Strength of a River

Author: Acacea

Nominator: Acacea

2006 Award Category: Races: Men: Gondor

Story Type: Other Fiction  ✧  Length: Short Story

Rating: G  ✧  Reason for Rating: N/A

Summary: Lessons in life - Interludes in Ithilien and Minas Tirith - Faramir, the Rangers, Boromir and Finduilas

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Reviewed by: Branwyn  ✧  Score: 8

This lovely story is written as a series of short scenes where Faramir contemplates the nature of inner strength. Finduilas tells her sons that a river is patient yet unyielding and ["...there will come a time when the hardest stone will give way to its tirelessness. There is more to strength than size and hardiness."] The dialogue between Faramir and his brother and mother is written with a deft touch, as are Faramir's childish impressions of the conversation. I love the "fish story" about the giant, black fish that swam from Mirkwood to the Anduin. One of the rangers tells an incredulous audience, ["They have strange beasts there. Big, black squirrels and big, black fish.'] I also love how the author works in Faramir's prohobition against bloodsports, an edict which the men uphold because of their respect for their Captain if not because they agree in principle. Yet Faramir wisely recognizes that progress is being made, if slowly. Faramir's remark that he will follow the path before him until it changes sounds very Zen-like to me. That strategy of yielding before and redirecting the strength of others is so very characteristic of him and it is perfecty suited to his partisan fight in Ithilien. This is a story which is not only a lyrical joy to read but also leaves the reader with a great deal to think about.

Reviewed by: Marta  ✧  Score: 6

I know a boy who lost his mother at about the same age Faramir lost his, so fics like these where he does have some memories of Finduilas have a very special place in my heart. And it's true, it's amazing the capability a young child has to retain memories. I think Faramir would have remembered some things beven if he didn't realize he knew them until something in later life brought them up. But this story is much more than a sappy memorial to Finduilas. It is a tale of Faramir's hidden strength. He really is likie a river: quiet, persistent, but with the ability to crumble mountains given the time. And the use of that memory to give him strength at a critical canonical moment is what really tied this piece together, at least for me.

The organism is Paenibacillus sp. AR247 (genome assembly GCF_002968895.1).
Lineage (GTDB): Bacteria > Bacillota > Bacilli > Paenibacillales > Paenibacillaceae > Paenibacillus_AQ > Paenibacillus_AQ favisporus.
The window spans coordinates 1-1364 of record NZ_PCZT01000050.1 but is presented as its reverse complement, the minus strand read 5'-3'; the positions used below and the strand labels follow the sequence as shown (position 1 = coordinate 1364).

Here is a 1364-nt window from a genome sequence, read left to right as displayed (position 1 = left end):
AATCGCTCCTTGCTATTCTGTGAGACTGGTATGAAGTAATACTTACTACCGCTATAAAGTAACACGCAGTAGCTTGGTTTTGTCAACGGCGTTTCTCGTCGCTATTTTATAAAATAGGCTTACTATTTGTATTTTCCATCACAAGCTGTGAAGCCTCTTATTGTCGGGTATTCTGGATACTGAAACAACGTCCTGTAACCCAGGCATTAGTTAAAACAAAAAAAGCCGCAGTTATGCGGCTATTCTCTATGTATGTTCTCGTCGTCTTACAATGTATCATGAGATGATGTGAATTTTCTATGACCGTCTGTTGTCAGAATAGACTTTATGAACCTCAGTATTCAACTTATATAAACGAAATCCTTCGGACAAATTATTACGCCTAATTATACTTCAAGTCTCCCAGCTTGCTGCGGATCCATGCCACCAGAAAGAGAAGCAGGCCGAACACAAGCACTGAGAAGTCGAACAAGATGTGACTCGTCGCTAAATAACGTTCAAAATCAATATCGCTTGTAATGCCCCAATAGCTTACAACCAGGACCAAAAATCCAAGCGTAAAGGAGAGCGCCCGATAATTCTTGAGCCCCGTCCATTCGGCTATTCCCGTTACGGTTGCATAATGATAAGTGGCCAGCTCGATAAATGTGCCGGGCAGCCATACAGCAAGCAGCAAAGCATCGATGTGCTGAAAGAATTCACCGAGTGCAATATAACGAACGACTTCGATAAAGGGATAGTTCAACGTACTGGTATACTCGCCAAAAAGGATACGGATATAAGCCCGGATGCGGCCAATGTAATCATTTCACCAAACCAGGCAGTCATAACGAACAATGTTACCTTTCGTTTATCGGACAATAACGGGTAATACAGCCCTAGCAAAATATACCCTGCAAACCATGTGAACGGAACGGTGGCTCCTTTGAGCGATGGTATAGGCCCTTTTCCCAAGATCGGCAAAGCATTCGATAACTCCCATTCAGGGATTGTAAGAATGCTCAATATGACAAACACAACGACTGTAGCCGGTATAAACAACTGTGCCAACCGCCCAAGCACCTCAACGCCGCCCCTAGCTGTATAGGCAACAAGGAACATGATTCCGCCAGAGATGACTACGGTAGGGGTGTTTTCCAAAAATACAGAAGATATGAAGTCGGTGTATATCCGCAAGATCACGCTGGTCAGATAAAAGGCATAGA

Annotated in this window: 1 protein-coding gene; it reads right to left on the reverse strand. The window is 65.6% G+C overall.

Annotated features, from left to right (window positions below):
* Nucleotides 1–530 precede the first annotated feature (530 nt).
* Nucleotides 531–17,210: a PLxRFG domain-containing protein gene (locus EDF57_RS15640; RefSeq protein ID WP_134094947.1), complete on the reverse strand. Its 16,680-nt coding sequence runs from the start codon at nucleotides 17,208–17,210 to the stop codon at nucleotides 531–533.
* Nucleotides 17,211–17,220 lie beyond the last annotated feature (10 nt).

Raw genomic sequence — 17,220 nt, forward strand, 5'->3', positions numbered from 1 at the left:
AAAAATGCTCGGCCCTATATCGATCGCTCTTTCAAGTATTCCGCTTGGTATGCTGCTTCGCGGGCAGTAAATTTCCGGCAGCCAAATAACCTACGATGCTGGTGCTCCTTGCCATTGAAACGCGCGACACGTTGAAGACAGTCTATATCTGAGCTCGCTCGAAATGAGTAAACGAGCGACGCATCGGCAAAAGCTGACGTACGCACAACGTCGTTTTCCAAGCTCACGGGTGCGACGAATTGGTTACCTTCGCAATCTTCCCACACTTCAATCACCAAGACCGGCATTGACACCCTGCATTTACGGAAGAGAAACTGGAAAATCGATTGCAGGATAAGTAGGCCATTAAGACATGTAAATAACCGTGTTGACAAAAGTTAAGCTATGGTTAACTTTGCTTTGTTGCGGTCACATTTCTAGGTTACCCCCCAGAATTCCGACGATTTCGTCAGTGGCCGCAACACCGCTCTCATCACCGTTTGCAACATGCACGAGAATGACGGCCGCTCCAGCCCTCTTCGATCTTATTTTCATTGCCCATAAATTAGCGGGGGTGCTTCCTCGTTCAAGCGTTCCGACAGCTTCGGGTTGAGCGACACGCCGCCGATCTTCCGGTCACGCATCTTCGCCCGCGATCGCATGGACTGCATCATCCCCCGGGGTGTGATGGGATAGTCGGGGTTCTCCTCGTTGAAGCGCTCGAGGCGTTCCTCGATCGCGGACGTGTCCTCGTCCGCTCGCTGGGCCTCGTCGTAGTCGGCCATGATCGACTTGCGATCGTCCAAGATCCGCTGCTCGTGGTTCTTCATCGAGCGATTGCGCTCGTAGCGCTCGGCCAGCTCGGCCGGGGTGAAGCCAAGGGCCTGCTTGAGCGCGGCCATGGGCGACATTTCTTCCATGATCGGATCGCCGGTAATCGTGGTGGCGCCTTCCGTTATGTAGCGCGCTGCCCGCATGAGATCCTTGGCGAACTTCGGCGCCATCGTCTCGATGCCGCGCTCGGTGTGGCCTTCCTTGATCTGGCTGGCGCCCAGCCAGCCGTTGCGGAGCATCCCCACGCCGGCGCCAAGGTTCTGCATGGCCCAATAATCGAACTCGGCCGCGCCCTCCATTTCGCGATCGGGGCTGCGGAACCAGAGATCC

Reviewed by: annmarwalk  ✧  Score: 5

A wistful tale, full of longing and nostalgia. I love the imagery of the Rangers of Ithilien, taking their wary leisure by the river, recalling the grace and beauty of Ithilien of days past. They speak of happy memories of their own youth, or stories told to them as children, and recent moments of fleeting enjoyment in the White City; but they do not speak of the Shadow, and how they have pledged their lives in the defense of their land Faramir’s bittersweet memory of childhood conversation with his mother and brother is a lovely element, reminding us of she who was the source of Faramir’s quiet strength.

Reviewed by: Dwimordene  ✧  Score: 4

This loose set of scenes, revolving around Ithilien and Faramir's long, patient struggle there, gets its titular image (one repeated in other fics) from a young boy's desire to be a river. Faramir's affinity for Anduin and the sea, and the unstoppable force of the river flowing becomes a metaphor for his life and work and the story itself. The river can hold many things, and the story, too, holds together these little scenes from Faramir's life, opening out in the end onto an uncertain future.

Reviewed by: Imhiriel  ✧  Score: 3

Wonderful evocation of the beauty and peril of Ithilien and those who guard it with dedication and love, especially, of course, Faramir. His unusual wish to be a river so he can see the sea ring very true to Faramir and his Númenórean heritage. The words about the Anduin and the ["strength of a river"] are poignant and moving.

Reviewed by: Raksha the Demon  ✧  Score: 3

Lyrically written exploration of Faramir's connection to Ithilien, with a wonderful sense of the flow of time, and a lovely glimpse into the relationship of Finduilas and her two young sons.

Reviewed by: Dreamflower  ✧  Score: 3

Beautifully poignant and lyrical as Faramir muses upon the river Anduin, and what it has meant to him and the lessons it has taught him over the course of his life. I love the way his mother's presence hovers over all.

Reviewed by: Bodkin  ✧  Score: 3

Oh yes - Faramir has the strength of a river - pliant but relentless and powerful in spate. Quiet, too, and patient, but never giving in. Finduilas's input is sad - she seems very fatalistic. But then I suppose she is close to her own end. I hope she finds what she seeks as she flies. I love the tone of this - it is very effective. Good stuff.

Reviewed by: Nancy Brooke  ✧  Score: 2

This is a sweet and very understated story, no less profound for its gentleness. In that its style echoes its subject.

Reviewed by: dkpalaska  ✧  Score: 2

A gentle and reflective story. I like the emphasis given to Finduilas, especially in the brief epilogue where a twist is given to Faramir's gaze upon Mithrandir's face.

Reviewed by: Marigold  ✧  Score: 2

Very lyrical and reflective story. I liked the shifting through time, and Faramir and Boromir's scene with their mother was lovely. It is easy to see that Faramir is much like her.